Jesus walked away from none.
He gave his love to ev'ryone.
So I will! I will!
Jesus blessed all he could see,
Then turned and said,
"Come, follow me."
And I will! I will! I will! I will!
I'll walk with you,
I'll talk with you.
That's how I'll show my love for you.
(This is an updated version on an earlier blog I published in 2010.
I need to get out of the inversion. Follow the good example of those who have escaped even for a few minutes to higher ground. Meanwhile I've found that by combining ascending and descending alphabets, I can generate a somewhat nonsensical but nonetheless personally meaningful list of things I'm seeking or am thankful for or merely find to be a notion of interest.
I know a bit more about you now than I did then. How could that be? How could I know more about someone I don't know? We'll it's really quite simple. Since you are, at this point, an imaginary person, I know more about your potentially endearing qualities. If we should ever meet and you actually have these qualities, well then I'll just be that much closer to knowing you're the one.
So what are these qualities?
Fit is one of them. Fit. Yes as in physically fit. You'll have a certain buff quality. Not that you'll necessarily have a six pack, but you'll feel great to hug. And there are other qualities of fit. Somehow my hands and your hands will fit together. And when we're walking, there will be something about your stride and my stride that fits together.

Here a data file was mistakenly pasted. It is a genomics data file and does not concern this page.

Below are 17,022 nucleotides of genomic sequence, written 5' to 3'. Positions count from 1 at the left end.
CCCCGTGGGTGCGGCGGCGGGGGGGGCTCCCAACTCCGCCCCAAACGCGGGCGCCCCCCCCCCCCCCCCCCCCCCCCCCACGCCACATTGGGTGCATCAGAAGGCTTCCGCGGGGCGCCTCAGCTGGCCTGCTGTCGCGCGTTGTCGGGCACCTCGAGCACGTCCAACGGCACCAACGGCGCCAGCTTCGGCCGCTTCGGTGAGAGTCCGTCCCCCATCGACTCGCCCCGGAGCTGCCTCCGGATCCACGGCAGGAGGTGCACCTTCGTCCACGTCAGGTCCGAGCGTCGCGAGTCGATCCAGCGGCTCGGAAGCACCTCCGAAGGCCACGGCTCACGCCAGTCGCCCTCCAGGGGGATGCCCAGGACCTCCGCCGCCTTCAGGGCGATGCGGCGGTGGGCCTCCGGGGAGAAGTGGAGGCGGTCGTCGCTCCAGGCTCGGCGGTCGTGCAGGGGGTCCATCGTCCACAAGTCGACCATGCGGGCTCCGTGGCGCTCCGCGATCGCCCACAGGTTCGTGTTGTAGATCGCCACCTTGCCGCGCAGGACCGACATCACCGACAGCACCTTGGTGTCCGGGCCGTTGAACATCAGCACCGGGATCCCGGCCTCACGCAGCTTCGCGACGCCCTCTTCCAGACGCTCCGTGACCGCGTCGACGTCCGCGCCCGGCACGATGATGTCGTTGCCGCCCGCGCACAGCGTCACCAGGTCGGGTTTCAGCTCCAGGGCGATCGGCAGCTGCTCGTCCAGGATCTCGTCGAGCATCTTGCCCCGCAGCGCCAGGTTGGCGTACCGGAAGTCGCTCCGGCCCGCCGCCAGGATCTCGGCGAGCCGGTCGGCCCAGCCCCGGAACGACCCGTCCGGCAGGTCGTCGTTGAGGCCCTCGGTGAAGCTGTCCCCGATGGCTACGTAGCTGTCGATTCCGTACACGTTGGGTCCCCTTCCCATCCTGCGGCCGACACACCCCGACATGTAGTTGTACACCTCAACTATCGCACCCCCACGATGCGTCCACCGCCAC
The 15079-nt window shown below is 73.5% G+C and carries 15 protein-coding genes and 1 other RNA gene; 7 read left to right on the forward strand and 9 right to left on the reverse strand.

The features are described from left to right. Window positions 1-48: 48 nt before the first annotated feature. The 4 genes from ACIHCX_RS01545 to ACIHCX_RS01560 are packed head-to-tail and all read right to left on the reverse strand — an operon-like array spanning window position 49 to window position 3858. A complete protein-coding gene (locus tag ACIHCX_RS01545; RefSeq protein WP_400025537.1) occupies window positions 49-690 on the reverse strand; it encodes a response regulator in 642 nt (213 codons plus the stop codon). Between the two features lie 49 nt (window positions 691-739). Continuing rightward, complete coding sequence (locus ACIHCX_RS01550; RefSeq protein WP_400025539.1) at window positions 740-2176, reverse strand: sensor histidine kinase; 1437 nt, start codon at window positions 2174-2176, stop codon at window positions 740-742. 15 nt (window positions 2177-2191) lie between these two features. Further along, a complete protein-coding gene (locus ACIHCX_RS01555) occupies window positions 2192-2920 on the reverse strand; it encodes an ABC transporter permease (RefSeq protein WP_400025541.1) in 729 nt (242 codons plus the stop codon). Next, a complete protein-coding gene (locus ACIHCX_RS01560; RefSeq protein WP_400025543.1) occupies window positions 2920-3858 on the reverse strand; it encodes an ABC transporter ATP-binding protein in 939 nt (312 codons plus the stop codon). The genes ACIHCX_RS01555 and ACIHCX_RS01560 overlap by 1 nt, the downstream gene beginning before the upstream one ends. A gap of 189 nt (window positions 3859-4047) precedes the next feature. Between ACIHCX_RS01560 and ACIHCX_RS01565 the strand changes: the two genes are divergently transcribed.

Another is your scent. You'll smell good to me whether you're freshly showered or in desperate need of a shower. There will be a certain quality in your breath that is both familiar and alluring. I guess what I'm saying here is that there will be a certain chemistry between us. Without even touching, I'll know and you'll know that we're a good match.
Your eyes could be sky blue, or steel gray, coffee brown or sage green or any of dozens of variations in color. It won't be the color of your eyes. It will be the kindness I feel when we're talking, or not talking. Somehow, even if there is a great conversation we're engaged in, I'll also feel another connection looking into your eyes, and you will feel it too.
Then, of course, there's your voice. I'm fairly certain you will be soft spoken. I suppose it's possible you'll have a naturally booming voice that you've learned to moderate into an almost whispering quality, but its more likely you'll have a clear but rather quiet approach to all your speaking. Of course you'll sometimes need to speak loudly to be heard in a crowded room. You'll have no trouble doing that. But for the most part your voice will be soothing.